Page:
Without even being aware of it, I’ve taken a risk with every book I’ve written, published or otherwise. By my third attempt—after my first unpublished novel, set in the Dublin of 1940, my second unpublished novel, set in Dublin in 2025 (I was heavily into Joyce in those mid-‘70s days, and teaching Ulysses to a savvy group of high school juniors and seniors), and my third novel, which I seem to remember involved a New Yorker who had religious visions. Oh, and he was Irish. And, obviously, a little crazy.
And then I was told by someone that I was “writing against the market,” which meant, what, that I wasn’t writing like everyone else? I’d been an English major for four undergraduate years, and likewise for two in graduate school, so I’d been immersed in everything from African literature to Old English to the psychology of Victorian literature, though I was aware of what was being published, as I read the New York Times Book Review every week, and I was always in and out of bookshops, of which there were many in Amherst, Massachusetts and its surrounding college towns.
I went ahead and wrote more unpublished novels, one per year, sending them to the two professionals who were willing to read me without submission by an agent, a senior editor at Viking, the other at a more junior level at Little, Brown when it was still in Boston. They passed, of course, but were always encouraging me to submit more to them. And then I wrote a novel about an aging Englishman, living quietly in London, who vanishes. It’s a kind of metaphysical detective story. And it landed me an agent. And for that I’d had to move to England. Which is where my career began.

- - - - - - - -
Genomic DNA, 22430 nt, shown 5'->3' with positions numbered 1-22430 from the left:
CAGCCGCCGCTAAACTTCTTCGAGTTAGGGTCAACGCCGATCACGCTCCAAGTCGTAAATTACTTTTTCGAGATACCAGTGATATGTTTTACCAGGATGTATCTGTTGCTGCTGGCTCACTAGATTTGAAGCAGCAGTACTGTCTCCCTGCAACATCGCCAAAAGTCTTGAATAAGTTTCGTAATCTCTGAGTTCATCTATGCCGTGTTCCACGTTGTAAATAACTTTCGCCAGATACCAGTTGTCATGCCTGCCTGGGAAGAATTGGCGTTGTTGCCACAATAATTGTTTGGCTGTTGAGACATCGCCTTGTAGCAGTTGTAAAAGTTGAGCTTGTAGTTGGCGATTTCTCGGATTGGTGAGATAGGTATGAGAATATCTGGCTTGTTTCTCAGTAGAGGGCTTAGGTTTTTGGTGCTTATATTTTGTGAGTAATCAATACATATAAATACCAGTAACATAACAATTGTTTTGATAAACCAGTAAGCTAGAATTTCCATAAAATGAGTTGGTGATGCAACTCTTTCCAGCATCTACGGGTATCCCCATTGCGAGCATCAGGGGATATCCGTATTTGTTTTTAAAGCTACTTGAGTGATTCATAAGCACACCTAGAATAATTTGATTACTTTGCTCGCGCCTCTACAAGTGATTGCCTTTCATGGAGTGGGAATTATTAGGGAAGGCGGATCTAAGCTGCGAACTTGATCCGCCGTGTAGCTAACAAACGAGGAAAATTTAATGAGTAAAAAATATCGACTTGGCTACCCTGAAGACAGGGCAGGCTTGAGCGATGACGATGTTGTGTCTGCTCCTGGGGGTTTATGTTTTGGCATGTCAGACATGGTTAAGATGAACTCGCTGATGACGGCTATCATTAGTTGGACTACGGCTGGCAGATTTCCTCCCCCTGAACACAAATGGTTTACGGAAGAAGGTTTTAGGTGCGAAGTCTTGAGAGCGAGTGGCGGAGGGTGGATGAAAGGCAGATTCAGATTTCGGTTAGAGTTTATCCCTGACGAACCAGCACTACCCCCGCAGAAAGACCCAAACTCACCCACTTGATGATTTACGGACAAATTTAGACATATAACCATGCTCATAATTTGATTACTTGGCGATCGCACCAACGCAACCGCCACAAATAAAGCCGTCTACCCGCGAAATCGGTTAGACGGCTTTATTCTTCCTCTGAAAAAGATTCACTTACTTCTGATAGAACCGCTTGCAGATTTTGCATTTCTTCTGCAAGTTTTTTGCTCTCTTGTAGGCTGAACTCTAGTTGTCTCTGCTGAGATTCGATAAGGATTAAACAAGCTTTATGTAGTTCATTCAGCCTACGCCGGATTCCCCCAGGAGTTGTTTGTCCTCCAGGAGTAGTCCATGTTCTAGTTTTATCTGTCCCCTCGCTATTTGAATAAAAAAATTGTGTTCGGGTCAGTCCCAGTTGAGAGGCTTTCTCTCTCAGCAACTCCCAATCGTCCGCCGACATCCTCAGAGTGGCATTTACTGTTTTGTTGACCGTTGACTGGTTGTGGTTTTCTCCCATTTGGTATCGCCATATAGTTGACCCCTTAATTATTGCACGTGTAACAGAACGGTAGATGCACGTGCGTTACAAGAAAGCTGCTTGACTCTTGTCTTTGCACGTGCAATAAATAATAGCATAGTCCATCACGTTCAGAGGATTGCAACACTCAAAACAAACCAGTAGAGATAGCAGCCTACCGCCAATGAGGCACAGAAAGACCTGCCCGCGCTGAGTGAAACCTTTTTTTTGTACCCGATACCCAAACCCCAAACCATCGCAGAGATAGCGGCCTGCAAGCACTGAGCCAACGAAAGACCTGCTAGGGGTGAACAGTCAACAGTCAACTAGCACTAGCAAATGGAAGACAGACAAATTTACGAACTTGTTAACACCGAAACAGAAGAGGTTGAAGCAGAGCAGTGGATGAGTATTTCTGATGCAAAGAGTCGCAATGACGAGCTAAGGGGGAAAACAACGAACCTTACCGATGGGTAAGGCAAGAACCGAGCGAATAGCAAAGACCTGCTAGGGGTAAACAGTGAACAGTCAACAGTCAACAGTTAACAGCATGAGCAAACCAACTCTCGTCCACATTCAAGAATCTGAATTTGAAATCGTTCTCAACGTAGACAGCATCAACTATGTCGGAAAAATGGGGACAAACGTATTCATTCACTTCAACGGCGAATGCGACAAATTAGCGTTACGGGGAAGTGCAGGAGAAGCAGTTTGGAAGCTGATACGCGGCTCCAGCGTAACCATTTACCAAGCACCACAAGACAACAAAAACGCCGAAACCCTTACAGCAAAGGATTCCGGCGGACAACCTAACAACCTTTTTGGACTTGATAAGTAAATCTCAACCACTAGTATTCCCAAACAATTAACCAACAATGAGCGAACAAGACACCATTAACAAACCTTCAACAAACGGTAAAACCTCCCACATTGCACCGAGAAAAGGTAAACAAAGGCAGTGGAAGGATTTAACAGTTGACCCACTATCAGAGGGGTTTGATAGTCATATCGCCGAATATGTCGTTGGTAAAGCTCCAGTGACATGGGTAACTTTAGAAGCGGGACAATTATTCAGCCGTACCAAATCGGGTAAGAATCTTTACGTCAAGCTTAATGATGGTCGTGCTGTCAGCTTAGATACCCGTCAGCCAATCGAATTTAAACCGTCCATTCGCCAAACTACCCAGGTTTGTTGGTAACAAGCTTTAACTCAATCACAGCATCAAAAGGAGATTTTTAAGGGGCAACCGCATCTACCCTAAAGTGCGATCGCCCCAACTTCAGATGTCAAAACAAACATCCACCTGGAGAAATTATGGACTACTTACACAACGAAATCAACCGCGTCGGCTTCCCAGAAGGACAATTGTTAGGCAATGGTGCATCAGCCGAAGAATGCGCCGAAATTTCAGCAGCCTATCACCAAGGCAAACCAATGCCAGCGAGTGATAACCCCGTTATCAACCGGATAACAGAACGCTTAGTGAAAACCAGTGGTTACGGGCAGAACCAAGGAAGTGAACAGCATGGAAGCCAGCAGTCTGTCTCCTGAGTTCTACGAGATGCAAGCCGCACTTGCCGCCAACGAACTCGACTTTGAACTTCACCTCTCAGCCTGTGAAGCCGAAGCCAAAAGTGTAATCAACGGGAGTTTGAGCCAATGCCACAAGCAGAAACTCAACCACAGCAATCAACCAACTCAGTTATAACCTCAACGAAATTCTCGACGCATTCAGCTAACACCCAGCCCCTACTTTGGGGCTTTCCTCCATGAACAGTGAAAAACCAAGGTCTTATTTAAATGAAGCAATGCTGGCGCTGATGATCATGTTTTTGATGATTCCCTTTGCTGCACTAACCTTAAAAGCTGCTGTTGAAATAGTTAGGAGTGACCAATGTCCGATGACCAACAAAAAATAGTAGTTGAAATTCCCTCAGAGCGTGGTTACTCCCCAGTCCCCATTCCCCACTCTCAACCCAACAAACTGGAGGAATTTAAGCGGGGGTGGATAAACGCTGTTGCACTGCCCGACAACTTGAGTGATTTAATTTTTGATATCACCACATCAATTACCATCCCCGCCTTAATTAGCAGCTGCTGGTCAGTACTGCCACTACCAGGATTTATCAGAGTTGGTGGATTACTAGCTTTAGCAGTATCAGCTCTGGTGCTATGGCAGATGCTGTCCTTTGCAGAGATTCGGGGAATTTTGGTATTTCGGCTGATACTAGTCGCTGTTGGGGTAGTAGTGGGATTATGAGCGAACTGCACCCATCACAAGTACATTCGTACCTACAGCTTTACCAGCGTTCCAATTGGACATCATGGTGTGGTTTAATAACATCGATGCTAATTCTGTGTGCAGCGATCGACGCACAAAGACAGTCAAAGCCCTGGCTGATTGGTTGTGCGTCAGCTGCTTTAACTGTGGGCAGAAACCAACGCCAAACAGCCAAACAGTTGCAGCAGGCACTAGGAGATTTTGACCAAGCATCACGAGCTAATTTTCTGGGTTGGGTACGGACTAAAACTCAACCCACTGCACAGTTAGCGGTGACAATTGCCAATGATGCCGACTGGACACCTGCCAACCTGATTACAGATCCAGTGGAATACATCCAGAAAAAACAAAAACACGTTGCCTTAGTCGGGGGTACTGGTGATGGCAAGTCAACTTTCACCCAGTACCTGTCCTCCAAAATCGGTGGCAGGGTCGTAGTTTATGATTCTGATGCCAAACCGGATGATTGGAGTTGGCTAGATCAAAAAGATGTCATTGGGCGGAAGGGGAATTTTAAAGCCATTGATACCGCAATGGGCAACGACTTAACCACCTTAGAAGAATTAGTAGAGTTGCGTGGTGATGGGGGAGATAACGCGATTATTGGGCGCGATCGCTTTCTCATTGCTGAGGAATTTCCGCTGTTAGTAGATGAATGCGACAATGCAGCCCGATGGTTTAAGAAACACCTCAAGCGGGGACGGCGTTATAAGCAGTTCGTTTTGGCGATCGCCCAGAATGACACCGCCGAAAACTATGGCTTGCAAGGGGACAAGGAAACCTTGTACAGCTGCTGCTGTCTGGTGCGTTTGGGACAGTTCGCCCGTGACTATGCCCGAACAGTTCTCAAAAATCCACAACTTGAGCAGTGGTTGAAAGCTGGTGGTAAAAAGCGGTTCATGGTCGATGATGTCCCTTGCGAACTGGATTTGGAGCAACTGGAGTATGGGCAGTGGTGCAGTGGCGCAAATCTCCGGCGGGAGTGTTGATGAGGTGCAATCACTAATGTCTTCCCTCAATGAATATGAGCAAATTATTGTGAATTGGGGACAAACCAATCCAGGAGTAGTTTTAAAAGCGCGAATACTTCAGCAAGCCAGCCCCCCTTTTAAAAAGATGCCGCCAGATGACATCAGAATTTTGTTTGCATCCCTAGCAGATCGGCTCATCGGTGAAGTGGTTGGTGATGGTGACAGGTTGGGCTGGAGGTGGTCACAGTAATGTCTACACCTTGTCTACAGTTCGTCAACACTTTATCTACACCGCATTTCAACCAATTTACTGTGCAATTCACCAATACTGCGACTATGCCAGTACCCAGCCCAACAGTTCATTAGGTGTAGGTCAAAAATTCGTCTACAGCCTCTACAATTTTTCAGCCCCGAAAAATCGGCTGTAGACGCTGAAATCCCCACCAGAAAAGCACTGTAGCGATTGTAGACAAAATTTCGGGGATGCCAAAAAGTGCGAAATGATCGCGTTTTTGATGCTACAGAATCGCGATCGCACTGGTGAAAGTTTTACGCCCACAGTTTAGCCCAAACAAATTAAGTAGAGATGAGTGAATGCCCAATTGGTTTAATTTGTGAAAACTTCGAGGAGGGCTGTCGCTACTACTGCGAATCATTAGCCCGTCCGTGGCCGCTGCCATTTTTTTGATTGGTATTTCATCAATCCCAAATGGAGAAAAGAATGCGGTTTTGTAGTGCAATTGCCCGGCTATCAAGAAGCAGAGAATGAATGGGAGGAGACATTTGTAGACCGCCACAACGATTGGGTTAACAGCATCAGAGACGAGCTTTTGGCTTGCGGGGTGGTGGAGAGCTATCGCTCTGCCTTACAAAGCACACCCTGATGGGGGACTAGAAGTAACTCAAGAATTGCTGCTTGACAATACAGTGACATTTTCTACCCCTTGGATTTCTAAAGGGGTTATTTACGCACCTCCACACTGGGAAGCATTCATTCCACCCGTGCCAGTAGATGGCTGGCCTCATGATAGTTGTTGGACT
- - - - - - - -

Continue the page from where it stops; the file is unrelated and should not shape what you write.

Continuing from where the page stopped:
That novel, Byzantium, was not placed, and I went ahead and continued to produce novels (and teleplays, but that’s another story), and my London agent, who, incidentally, wore a monocle, was growing increasingly frustrated with my output: again, a matter of marketability. Until I sat down and, for five quick weeks, wrote The Man from Marseille. That, too, was set in another universe, actually in several of them: Russia in the 1920s, the South of France in the ‘30s, Occupied Paris in the ‘40s, and London in the ‘70s. The book was only 55,000 words long, but it covered a lot of history.
He sold it within two weeks to John Murray Ltd. And the week it was published it was optioned by a British production company. I was finally published. But I still take risks. My next book (following The Drowning), If She Were Dead, like my fifth novel, Breathless, has a woman as its main character in this psychological thriller about the voodoo of adultery. And as I start to play more and more with genre, which I find fascinating, I’m now working on a detective novel set in L.A. And Mexico. And Russia.
Taking risks in your writing lifts out of your comfort zone. You begin to write not to revisit what you’ve lived through, but to explore and learn what you don’t know. It was once suggested to me—not by a writer or anyone in publishing—that I had an easy life being a writer. I said, “I wake up every day and reinvent the world. How would you like to do that?”